August 25, 2015: We are writing to share our thinking on the past two weeks’ stock and bond market activity, and the wild swings in both stock and bond prices.
As always, we want to base our decisions on an analysis of the future: How might changes in economic growth and policy, both in the U.S. and internationally, affect corporate profits, interest rates, and inflation, and how might these changes affect market valuations? And, in the case of a sudden surge in volatility, we want to know what has changed – and is that change material?
In our Quarter 2, 2015 Economic and Market Outlook, we commented: “While the economic and valuation underpinnings of the U.S. stock market are reasonable, several areas of increased risk are likely to increase day to day volatility…” During August, this increased risk and volatility manifested itself, with a 10.5% decline from its May 20, 2015 high, including a 10% decline from July 31 to August 24. This brought us into an official “correction”, i.e., a drop of 10% or more in market value. Similarly, the Morgan Stanley Europe, Asia, and Far East (EAFE) index lost 11.8% between its May 22, 2015 high and the close on August 24, 2015.
Why the sudden volatility and declines? In our recent Market Outlook we wrote about the effects of an economic slowdown in China, and the unwinding of a very frothy stock market bubble in China that began in mid-June. The Chinese government has put in place a variety of measures to support stock prices, with limited success. After June 30, 2015, oil prices began to decline again, dropping over 30% between June 30, 2015 and August 25, 2015. In a surprise move, China unlinked its currency, the renmimbi, from the U.S. dollar, and let the renmimbi depreciate against the dollar and the Euro. Other countries, including Thailand, Vietnam, and Kazakhstan followed suit, raising at least the possibility of a round of competitive devaluations, which would have a deflationary impact. Investors outside of China put together the evidence of falling oil prices, devaluations, and falling Chinese stock prices and concluded, at least briefly, worldwide economic growth was declining, selling stocks and fleeing to bonds. Selling of stocks intensified on Thursday and Friday, and then peaked on Monday, August 24, 2015 with equity markets down worldwide.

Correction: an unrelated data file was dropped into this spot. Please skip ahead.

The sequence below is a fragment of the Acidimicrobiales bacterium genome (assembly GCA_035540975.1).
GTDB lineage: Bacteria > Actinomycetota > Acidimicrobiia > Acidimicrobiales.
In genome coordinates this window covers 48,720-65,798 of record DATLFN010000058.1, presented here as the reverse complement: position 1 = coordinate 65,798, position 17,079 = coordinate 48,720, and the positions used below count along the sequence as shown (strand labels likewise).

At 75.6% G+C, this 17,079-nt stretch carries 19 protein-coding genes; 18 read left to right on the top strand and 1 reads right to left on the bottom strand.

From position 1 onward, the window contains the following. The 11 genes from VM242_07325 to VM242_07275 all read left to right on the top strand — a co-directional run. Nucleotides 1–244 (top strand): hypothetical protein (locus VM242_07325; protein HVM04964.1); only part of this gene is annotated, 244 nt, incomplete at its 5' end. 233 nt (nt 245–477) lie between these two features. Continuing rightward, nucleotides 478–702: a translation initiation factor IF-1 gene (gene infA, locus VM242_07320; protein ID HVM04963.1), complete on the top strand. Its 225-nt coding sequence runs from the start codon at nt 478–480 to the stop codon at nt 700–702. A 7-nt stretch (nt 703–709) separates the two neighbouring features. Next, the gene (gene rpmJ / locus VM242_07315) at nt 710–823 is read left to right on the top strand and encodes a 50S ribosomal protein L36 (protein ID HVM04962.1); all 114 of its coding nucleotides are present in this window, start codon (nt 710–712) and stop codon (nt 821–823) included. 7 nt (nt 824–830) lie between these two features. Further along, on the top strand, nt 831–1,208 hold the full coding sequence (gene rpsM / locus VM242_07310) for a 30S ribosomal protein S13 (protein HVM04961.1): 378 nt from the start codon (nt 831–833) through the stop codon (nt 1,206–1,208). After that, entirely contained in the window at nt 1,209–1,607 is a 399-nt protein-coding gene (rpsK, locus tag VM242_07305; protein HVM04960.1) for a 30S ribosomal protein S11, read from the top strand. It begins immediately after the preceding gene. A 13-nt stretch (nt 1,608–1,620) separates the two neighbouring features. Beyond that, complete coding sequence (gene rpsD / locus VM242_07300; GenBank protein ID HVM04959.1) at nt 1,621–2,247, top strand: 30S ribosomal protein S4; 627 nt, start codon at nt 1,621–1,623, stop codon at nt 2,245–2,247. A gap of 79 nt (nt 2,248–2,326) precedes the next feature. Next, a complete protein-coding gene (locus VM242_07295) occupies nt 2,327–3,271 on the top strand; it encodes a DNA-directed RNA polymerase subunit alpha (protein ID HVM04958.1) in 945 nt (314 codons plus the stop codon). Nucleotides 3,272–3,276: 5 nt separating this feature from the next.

Has anything changed since June that would merit a change in outlook? We don’t think so. We knew that Chinese economic growth is slowing. Depreciation of the renmimbi relative to the dollar is a reasonable response to the dollar’s appreciation relative to the Euro, and has just brought the renmimbi/Euro exchange rate back to early January 2015 levels, which should help to modestly stimulate Chinese exports to the Eurozone. Declines in the price of oil reflect a typical seasonal decrease in oil demand, seen regularly in July, and continuing increases in supply. We do not read this as an indication that worldwide Gross Domestic Product (GDP) growth is falling. A slowdown in China will likely affect its trading partners, but with world economic growth running at a 3% rate, even a fairly significant effect is unlikely to derail global growth. US economic activity is solid, as evidenced by increasing consumer confidence, continuing strong growth in employment, and rising industrial production. Eurozone economic activity is also responding to the significant monetary stimulus of the European Central Bank.
From a valuation perspective, the 10% decline in stock prices from May 20, 2015 through August 24, 2015 has increased the attractiveness of stocks relative to bonds. In spite of this correction and sudden increase in volatility, we remain positive on stocks, and are keeping our current allocation to stocks, although we continue our cautious stance on energy and commodity-related stocks. The stock and bond market volatility may push the time for the first increase in the Federal Fund rate from September to December or possibly early 2016, but it will not eliminate it. The Federal Reserve has indicated that it is closely watching monthly employment and wage growth trends, which have been positive.
As always, we are happy to hear from you with any questions or issues you’d like to discuss. Please do not hesitate to contact your Investment Manager.
The views expressed are those of the authors as of the date referenced and are subject to change at any time based on market or other conditions. These views are not intended to be a forecast of future events or a guarantee of future results. These views may not be relied upon as investment advice. The information provided in this material should not be considered a recommendation to buy or sell any of the securities mentioned. It should not be assumed that investments in such securities have been or will be profitable. To the extent specific securities are mentioned, they have been selected by the authors on an objective basis to illustrate views expressed in the commentary and do not represent all of the securities purchased, sold or recommended for advisory clients. The information contained herein has been prepared from sources believed reliable but is not guaranteed by us as to its timeliness or accuracy, and is not a complete summary or statement of all available data. This piece is for informational purposes and should not be construed as a research report.